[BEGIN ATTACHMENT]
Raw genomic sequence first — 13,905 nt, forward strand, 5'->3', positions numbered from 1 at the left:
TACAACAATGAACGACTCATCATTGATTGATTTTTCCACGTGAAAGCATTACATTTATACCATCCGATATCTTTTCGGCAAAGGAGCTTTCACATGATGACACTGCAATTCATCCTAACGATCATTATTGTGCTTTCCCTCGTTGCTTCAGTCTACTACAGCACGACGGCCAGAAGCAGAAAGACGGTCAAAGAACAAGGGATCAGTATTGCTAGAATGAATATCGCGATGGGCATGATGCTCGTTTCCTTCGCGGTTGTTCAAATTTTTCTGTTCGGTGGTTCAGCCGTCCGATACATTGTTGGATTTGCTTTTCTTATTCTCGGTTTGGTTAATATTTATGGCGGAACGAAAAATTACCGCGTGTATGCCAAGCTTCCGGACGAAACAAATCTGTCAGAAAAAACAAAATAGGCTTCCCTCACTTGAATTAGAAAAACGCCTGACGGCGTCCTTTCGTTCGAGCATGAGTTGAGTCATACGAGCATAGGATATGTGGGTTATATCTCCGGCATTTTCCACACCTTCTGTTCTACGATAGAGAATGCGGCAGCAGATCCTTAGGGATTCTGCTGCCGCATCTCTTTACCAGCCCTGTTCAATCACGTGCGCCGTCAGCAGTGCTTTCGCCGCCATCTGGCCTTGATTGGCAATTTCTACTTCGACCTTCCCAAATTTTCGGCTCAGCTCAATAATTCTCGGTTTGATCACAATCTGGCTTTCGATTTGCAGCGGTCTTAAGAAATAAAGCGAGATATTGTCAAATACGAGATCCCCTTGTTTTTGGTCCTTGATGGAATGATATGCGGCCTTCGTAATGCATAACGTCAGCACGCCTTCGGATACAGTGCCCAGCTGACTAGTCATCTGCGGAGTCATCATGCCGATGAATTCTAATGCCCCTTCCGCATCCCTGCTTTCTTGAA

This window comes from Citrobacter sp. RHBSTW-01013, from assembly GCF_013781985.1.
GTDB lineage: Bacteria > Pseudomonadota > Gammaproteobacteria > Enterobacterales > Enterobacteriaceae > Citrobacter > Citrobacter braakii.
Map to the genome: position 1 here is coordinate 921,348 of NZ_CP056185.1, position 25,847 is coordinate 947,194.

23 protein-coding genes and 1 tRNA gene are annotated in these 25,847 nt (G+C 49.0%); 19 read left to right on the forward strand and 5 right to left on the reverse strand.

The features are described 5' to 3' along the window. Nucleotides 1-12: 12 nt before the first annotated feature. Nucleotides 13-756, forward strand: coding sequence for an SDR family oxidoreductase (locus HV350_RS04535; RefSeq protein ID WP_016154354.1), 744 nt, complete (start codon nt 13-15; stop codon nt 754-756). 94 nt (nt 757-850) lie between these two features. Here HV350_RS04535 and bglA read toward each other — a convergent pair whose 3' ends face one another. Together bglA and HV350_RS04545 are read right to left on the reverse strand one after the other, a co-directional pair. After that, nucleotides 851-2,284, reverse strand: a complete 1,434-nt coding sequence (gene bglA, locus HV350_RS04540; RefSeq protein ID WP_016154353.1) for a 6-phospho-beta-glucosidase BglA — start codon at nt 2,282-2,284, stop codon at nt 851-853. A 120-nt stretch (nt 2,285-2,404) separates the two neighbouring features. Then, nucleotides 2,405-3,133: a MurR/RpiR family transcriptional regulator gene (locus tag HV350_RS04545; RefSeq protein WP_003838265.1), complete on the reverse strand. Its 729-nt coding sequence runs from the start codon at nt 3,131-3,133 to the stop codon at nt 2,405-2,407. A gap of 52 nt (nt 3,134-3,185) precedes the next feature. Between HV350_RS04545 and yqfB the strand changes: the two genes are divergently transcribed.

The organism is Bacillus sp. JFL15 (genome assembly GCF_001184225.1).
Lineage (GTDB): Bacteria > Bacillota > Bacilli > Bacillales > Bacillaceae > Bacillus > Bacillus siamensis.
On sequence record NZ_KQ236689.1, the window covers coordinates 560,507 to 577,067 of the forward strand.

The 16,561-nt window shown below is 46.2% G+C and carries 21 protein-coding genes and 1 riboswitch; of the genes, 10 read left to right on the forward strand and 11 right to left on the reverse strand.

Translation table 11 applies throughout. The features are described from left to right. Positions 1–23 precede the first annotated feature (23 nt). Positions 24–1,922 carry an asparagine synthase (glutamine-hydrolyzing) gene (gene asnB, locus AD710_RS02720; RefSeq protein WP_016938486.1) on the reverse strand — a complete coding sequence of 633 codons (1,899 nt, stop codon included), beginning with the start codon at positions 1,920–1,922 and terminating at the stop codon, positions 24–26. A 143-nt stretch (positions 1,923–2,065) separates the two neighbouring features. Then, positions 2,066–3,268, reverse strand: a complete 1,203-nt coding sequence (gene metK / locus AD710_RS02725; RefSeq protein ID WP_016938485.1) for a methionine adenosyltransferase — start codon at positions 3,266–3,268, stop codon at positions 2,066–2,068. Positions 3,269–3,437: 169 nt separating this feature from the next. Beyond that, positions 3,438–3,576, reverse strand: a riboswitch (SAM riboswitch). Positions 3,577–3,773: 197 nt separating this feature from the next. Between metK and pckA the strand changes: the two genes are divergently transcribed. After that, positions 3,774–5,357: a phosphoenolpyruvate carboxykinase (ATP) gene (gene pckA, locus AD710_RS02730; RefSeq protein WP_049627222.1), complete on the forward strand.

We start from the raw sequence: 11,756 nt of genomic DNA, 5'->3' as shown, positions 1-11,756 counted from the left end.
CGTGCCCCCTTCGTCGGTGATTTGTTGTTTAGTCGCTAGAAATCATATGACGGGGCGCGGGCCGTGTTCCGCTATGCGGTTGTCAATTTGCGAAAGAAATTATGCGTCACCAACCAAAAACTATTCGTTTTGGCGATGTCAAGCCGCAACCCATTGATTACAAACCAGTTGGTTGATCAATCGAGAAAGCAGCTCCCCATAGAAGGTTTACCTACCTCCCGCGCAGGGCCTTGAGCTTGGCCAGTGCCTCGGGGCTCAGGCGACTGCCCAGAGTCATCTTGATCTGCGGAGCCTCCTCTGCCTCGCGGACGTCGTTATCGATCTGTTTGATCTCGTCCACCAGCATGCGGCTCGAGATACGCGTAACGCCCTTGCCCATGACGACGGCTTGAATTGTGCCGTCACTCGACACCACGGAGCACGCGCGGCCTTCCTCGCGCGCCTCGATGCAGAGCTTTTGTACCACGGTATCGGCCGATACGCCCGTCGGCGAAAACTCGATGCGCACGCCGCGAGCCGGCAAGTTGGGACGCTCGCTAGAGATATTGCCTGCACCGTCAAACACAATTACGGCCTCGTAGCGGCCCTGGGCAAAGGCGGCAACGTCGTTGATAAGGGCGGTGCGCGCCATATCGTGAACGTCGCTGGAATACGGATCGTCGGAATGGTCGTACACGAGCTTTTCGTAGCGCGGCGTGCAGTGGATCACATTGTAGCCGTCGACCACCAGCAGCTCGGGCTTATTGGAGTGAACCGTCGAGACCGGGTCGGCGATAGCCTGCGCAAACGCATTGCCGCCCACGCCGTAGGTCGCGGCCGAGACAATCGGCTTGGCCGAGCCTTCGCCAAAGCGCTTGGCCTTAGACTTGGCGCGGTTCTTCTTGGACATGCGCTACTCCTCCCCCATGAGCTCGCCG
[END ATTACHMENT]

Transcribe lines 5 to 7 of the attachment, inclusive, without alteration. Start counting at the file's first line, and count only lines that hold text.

Map to the genome: position 1 here is coordinate 921,348 of NZ_CP056185.1, position 25,847 is coordinate 947,194.

23 protein-coding genes and 1 tRNA gene are annotated in these 25,847 nt (G+C 49.0%); 19 read left to right on the forward strand and 5 right to left on the reverse strand.

The features are described 5' to 3' along the window. Nucleotides 1-12: 12 nt before the first annotated feature. Nucleotides 13-756, forward strand: coding sequence for an SDR family oxidoreductase (locus HV350_RS04535; RefSeq protein ID WP_016154354.1), 744 nt, complete (start codon nt 13-15; stop codon nt 754-756). 94 nt (nt 757-850) lie between these two features. Here HV350_RS04535 and bglA read toward each other — a convergent pair whose 3' ends face one another. Together bglA and HV350_RS04545 are read right to left on the reverse strand one after the other, a co-directional pair. After that, nucleotides 851-2,284, reverse strand: a complete 1,434-nt coding sequence (gene bglA, locus HV350_RS04540; RefSeq protein ID WP_016154353.1) for a 6-phospho-beta-glucosidase BglA — start codon at nt 2,282-2,284, stop codon at nt 851-853. A 120-nt stretch (nt 2,285-2,404) separates the two neighbouring features. Then, nucleotides 2,405-3,133: a MurR/RpiR family transcriptional regulator gene (locus tag HV350_RS04545; RefSeq protein WP_003838265.1), complete on the reverse strand. Its 729-nt coding sequence runs from the start codon at nt 3,131-3,133 to the stop codon at nt 2,405-2,407. A gap of 52 nt (nt 3,134-3,185) precedes the next feature. Between HV350_RS04545 and yqfB the strand changes: the two genes are divergently transcribed.